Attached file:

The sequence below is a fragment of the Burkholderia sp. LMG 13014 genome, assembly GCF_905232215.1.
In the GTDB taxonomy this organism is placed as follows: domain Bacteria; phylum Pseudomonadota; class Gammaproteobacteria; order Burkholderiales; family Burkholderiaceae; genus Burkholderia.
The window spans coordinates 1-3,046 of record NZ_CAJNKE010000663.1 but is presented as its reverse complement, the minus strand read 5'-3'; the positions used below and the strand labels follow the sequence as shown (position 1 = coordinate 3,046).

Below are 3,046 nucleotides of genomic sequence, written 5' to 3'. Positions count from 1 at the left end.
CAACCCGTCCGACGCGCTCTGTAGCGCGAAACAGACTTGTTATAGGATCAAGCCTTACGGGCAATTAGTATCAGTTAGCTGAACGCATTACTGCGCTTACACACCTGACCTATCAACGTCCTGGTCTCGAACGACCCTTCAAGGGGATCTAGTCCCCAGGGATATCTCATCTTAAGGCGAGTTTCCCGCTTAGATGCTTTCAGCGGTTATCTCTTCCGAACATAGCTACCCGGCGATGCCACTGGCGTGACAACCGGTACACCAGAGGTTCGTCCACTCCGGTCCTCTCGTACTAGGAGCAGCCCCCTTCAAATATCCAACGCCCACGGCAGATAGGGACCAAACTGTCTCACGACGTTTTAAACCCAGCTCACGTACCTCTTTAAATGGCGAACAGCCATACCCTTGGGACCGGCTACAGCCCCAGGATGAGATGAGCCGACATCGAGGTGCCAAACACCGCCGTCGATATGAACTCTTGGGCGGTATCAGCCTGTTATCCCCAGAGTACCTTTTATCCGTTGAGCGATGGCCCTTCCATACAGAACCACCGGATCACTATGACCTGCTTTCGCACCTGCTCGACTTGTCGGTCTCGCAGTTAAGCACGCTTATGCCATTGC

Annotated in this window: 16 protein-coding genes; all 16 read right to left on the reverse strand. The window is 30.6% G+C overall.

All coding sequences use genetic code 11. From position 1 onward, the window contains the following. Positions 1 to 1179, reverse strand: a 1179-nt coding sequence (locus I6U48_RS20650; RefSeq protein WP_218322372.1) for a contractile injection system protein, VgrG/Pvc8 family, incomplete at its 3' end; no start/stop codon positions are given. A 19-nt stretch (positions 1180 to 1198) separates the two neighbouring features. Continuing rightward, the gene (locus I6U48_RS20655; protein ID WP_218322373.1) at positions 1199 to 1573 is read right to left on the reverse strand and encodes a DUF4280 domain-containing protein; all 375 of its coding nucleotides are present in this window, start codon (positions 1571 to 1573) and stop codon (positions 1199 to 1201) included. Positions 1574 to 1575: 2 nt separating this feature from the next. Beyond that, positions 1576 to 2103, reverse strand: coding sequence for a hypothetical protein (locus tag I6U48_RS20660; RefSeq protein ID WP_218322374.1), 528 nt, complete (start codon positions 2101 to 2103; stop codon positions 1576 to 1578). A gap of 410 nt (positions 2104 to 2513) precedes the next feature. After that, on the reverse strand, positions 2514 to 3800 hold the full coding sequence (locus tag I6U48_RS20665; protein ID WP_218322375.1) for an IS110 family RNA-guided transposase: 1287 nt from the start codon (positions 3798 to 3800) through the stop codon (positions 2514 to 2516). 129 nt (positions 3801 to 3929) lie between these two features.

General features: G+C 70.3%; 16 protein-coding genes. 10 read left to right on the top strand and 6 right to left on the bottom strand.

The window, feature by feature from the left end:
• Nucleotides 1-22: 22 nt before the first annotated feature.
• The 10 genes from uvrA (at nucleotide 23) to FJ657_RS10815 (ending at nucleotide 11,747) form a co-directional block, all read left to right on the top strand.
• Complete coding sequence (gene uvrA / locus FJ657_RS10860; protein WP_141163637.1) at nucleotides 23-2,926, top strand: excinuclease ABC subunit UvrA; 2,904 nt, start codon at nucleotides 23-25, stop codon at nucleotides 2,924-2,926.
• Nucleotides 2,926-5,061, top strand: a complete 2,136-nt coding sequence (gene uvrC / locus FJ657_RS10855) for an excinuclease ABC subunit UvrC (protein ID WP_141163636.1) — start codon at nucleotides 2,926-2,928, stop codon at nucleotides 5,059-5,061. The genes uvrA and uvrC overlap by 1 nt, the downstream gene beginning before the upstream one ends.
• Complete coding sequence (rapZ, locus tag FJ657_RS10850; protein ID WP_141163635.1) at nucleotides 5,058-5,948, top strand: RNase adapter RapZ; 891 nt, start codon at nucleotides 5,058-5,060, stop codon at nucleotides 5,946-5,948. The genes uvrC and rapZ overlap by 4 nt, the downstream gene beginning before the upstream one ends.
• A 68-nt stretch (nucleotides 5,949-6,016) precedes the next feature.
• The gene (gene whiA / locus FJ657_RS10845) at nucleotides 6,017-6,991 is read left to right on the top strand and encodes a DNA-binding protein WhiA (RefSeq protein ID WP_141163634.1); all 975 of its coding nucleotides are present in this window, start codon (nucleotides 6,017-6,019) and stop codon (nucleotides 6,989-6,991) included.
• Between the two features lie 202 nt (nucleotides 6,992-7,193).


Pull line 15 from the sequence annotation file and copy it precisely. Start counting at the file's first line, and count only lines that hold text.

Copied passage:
• A 68-nt stretch (nucleotides 5,949-6,016) precedes the next feature.